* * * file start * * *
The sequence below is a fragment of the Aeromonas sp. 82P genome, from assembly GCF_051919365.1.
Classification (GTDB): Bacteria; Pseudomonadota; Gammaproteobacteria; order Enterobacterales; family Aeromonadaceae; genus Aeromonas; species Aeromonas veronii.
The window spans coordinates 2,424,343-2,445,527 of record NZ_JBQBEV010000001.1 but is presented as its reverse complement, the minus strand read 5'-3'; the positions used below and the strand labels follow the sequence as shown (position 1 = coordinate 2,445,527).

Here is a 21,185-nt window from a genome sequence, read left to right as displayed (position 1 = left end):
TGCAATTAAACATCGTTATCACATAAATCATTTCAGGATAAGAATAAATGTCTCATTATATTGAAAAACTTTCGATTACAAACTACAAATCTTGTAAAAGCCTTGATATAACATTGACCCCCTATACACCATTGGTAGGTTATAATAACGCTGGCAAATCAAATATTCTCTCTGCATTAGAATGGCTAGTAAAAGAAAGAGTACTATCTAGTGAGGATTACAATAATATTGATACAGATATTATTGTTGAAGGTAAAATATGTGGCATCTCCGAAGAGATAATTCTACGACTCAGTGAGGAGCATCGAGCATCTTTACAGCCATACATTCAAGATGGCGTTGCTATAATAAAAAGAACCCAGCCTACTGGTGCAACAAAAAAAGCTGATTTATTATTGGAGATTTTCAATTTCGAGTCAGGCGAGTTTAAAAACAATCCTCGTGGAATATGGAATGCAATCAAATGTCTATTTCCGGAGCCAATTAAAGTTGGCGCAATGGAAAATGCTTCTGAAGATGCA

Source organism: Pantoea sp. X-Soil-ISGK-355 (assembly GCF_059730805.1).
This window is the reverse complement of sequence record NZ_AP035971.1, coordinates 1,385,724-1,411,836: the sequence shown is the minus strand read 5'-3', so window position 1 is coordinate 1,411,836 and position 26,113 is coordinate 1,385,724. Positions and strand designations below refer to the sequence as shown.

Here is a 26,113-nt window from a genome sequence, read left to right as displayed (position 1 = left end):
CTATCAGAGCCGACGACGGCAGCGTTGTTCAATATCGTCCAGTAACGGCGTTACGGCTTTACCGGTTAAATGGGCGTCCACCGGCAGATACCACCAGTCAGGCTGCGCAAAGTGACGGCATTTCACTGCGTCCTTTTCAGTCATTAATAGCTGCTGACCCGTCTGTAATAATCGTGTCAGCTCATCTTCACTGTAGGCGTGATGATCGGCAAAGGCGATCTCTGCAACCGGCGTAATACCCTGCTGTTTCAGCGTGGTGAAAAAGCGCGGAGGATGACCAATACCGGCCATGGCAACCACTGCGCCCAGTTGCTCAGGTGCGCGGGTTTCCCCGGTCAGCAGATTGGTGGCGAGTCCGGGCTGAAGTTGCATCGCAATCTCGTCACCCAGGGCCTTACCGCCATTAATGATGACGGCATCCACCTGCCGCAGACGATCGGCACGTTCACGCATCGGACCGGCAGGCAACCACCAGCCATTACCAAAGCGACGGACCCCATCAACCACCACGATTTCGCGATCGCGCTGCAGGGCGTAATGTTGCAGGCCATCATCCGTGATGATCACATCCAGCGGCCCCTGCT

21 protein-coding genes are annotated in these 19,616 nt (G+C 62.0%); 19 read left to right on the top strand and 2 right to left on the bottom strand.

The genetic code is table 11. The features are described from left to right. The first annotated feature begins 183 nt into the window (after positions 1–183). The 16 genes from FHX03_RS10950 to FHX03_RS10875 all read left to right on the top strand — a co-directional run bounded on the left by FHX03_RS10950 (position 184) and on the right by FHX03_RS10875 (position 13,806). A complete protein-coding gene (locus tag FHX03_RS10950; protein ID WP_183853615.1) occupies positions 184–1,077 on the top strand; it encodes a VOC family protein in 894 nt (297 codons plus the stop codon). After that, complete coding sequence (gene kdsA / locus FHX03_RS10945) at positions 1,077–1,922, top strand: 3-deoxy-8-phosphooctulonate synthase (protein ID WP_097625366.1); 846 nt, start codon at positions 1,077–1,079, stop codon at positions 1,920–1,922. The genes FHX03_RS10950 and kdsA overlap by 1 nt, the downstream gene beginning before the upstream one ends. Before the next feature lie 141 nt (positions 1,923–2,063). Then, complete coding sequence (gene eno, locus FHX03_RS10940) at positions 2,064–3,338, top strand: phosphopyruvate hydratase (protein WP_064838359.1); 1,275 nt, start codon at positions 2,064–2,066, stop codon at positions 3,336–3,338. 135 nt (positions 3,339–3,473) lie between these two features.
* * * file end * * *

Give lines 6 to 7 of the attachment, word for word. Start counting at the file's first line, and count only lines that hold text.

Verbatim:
Source organism: Pantoea sp. X-Soil-ISGK-355 (assembly GCF_059730805.1).
This window is the reverse complement of sequence record NZ_AP035971.1, coordinates 1,385,724-1,411,836: the sequence shown is the minus strand read 5'-3', so window position 1 is coordinate 1,411,836 and position 26,113 is coordinate 1,385,724. Positions and strand designations below refer to the sequence as shown.